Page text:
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Campus ministry programs on Faithful Citizenship can be as simple or elaborate as the leader chooses. They can be incorporated over several weeks and months, or they can be the focus of a single retreat or gathering or part of one, depending on how much time is available.
Prayers and Liturgies: Opening and closing prayers at parish or university Masses can include special intentions for those whose lives are at risk, for those suffering from injustice, for political leaders who make important decisions, and, close to the election, for those who will be voting for our leaders.
Regular Faith Sharing Meetings/Event: In addition to offering new events focused specifically on the Church's teaching on civic responsibility, existing programs can weave this topic into other discussions. For example, if small faith sharing communities are already meeting on campus, they could focus on Faithful Citizenship as part of one of their regular sessions.
Many campus ministry programs do a good job of involving students in efforts to serve those in need. Young people are encouraged to serve the homeless, collect food for food banks, provide clothing and other items for those in need, and perform many other services. However, too many campus ministry programs do not effectively engage students in social analysis and education. Before and after service activities, young people should be encouraged to examine the underlying causes of the immediate problems their service efforts address. For example, when young people collect food for those who are hungry, campus ministers can help students ask why people are hungry and what opportunities our society offers for us to change those conditions. Likewise, students should be encouraged to become involved in advocacy. It is important to help all Catholics understand that voting and helping to shape policies that protect human life and promote justice and peace are part of what it means to be an active Catholic. Students can learn a great deal from attending "lobby days" sponsored by state Catholic conferences or from researching and writing letters to decision-makers about issues of justice and peace. For ongoing information about advocacy opportunities, contact your diocesan social action or pro-life office, your state Catholic conference, or the USCCB.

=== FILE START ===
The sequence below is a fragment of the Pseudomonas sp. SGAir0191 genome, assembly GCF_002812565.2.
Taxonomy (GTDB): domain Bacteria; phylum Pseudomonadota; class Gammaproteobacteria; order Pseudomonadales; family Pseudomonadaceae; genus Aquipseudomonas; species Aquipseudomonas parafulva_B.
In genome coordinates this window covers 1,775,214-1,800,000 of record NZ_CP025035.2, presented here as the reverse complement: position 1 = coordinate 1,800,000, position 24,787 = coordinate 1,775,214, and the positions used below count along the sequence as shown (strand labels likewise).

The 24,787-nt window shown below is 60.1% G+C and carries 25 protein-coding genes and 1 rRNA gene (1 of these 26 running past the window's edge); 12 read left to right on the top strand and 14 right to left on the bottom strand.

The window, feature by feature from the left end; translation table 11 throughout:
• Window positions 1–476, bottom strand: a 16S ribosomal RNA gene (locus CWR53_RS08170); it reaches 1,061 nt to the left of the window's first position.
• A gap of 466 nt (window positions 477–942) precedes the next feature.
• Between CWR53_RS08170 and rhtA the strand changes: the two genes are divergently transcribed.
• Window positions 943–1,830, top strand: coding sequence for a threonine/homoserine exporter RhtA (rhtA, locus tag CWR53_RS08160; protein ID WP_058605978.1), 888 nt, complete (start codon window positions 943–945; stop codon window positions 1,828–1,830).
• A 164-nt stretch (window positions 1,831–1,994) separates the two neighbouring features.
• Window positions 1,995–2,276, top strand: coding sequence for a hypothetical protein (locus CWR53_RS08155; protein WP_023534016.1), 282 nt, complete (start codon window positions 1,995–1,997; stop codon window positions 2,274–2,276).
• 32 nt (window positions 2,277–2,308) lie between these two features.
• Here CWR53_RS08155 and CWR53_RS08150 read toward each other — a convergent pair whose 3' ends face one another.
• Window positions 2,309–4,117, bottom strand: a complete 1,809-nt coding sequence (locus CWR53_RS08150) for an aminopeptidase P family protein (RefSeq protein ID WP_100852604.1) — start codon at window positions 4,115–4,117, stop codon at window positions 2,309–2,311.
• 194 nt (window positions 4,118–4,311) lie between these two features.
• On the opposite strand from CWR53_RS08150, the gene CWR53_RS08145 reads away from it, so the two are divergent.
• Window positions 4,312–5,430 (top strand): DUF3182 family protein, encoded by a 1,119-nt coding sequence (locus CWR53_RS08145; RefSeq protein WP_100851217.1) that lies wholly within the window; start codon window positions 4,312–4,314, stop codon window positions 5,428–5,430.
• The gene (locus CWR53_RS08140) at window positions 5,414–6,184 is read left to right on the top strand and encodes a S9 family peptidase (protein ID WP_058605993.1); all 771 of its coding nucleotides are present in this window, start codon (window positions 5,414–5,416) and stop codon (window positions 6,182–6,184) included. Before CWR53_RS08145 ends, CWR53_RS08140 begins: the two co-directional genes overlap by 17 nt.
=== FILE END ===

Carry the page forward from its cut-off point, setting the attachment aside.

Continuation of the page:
Campus ministers can play an important role in promoting "faithful citizenship." However, it is not appropriate for campus ministers to promote partisan positions on candidates or parties. For more information, see Do's and Don'ts: Political Responsibility Guidelines to Keep in Mind during Election Season.
Efforts to share the Church's tradition of civic responsibility can be as simple as asking a couple of questions during a meeting or as sophisticated as a campus-wide voter education campaign. The first step for most campus ministers is to become familiar with the basic message by reading the bishops' Faithful Citizenship statement and the bulletin insert that summarizes it. Then decide what is realistic in your unique context, and do as much as you can to weave this message into your campus ministry programs.
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